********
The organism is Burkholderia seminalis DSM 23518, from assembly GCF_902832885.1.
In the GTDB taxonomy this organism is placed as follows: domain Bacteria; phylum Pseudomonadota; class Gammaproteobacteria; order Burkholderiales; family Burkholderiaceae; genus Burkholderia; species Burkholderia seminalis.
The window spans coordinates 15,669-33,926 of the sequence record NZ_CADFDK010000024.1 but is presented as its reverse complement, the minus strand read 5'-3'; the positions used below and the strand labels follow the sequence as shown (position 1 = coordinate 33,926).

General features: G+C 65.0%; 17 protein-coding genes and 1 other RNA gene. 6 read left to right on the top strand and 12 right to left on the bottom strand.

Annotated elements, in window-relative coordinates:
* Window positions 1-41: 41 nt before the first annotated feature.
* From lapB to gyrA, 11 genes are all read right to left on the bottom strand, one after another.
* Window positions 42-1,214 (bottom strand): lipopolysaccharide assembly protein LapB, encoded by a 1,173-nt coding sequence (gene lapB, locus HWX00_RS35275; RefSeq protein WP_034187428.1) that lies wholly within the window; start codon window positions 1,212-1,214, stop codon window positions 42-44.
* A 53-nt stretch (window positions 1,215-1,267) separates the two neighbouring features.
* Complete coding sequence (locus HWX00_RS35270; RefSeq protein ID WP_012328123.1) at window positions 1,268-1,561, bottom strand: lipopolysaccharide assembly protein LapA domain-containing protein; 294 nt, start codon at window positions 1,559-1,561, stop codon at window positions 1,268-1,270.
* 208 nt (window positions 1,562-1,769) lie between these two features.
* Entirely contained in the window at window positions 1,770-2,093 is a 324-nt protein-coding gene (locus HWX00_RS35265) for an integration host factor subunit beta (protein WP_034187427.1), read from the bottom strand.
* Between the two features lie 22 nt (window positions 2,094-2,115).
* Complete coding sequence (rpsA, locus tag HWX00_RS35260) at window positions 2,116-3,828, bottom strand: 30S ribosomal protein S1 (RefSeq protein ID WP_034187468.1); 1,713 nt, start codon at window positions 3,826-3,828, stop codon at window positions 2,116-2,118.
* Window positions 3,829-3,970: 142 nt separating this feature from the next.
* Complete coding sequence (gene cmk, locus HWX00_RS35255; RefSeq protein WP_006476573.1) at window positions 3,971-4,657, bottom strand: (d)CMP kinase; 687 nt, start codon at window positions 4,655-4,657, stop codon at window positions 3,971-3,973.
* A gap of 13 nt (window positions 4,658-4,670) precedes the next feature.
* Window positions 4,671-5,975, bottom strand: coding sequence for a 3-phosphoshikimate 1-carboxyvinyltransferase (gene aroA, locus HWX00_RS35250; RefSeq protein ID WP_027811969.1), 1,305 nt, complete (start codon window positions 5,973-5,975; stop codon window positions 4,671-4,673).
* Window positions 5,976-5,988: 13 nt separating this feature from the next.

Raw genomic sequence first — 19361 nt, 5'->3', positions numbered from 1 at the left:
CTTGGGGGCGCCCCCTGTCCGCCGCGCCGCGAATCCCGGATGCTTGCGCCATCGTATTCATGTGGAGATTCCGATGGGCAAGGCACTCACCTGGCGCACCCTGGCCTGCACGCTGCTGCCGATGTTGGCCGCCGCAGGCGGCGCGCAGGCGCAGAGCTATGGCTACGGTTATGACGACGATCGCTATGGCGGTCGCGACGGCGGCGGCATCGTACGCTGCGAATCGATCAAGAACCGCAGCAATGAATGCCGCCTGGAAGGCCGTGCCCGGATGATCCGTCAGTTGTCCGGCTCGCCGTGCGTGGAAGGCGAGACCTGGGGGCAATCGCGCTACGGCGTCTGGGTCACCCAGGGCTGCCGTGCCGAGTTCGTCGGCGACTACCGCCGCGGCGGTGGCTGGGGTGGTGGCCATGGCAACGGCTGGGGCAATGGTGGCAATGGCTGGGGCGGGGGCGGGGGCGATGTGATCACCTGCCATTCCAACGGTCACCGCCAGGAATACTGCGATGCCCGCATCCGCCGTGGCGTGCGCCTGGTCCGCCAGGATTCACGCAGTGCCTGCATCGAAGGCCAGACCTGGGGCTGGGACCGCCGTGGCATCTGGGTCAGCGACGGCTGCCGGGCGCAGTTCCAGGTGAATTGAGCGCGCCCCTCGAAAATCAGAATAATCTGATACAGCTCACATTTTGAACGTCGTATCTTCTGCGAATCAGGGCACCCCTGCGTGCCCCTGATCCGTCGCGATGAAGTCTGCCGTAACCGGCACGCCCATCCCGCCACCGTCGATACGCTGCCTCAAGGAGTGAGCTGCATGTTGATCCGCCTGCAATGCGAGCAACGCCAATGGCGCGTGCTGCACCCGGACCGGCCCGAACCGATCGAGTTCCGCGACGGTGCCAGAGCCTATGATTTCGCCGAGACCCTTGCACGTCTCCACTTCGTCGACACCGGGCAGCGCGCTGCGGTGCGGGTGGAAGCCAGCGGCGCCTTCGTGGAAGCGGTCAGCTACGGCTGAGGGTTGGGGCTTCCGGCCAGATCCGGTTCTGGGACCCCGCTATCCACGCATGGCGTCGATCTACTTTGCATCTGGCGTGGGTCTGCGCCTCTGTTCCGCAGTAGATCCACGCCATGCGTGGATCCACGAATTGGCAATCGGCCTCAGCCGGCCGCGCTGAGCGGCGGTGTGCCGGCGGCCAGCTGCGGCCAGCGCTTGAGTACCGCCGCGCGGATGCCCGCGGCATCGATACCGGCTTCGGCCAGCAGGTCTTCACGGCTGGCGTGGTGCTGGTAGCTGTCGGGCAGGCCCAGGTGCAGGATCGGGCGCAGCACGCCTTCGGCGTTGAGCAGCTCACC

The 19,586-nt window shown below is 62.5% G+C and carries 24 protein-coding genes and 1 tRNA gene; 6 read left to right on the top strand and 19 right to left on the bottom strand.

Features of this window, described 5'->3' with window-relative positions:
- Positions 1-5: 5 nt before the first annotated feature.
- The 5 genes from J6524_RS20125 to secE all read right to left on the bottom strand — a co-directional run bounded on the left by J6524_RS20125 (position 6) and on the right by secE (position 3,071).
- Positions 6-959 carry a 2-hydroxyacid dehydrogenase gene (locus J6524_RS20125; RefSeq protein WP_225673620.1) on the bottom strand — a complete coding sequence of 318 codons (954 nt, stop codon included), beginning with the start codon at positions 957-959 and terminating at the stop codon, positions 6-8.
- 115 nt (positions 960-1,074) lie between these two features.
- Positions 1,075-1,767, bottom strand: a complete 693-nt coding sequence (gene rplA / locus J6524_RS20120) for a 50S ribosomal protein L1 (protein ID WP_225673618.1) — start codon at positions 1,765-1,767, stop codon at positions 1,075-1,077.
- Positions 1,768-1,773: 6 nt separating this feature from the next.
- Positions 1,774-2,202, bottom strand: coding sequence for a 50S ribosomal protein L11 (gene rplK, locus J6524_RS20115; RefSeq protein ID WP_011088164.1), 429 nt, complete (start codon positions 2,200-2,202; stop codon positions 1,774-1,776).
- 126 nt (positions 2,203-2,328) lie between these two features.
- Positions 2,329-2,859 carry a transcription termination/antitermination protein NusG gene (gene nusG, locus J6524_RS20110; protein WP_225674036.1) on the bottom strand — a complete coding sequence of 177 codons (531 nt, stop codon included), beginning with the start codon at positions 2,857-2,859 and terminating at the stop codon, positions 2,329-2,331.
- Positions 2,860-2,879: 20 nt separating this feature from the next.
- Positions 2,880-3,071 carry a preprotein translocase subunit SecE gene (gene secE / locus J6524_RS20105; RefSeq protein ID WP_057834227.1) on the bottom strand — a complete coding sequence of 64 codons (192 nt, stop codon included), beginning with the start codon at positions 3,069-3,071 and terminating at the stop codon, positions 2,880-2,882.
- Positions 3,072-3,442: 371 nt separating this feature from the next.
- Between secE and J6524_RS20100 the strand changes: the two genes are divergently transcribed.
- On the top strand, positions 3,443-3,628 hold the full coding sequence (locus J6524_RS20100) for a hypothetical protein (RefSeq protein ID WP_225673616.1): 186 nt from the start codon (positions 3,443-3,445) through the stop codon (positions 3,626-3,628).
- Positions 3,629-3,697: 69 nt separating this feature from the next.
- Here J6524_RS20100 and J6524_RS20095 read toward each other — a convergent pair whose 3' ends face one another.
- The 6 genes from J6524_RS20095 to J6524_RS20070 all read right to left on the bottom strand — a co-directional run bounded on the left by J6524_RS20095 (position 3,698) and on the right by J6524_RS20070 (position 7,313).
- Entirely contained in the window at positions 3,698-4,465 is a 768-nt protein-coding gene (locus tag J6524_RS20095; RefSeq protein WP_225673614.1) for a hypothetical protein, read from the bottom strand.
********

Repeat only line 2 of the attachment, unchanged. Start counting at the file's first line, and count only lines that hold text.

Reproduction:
In the GTDB taxonomy this organism is placed as follows: domain Bacteria; phylum Pseudomonadota; class Gammaproteobacteria; order Burkholderiales; family Burkholderiaceae; genus Burkholderia; species Burkholderia seminalis.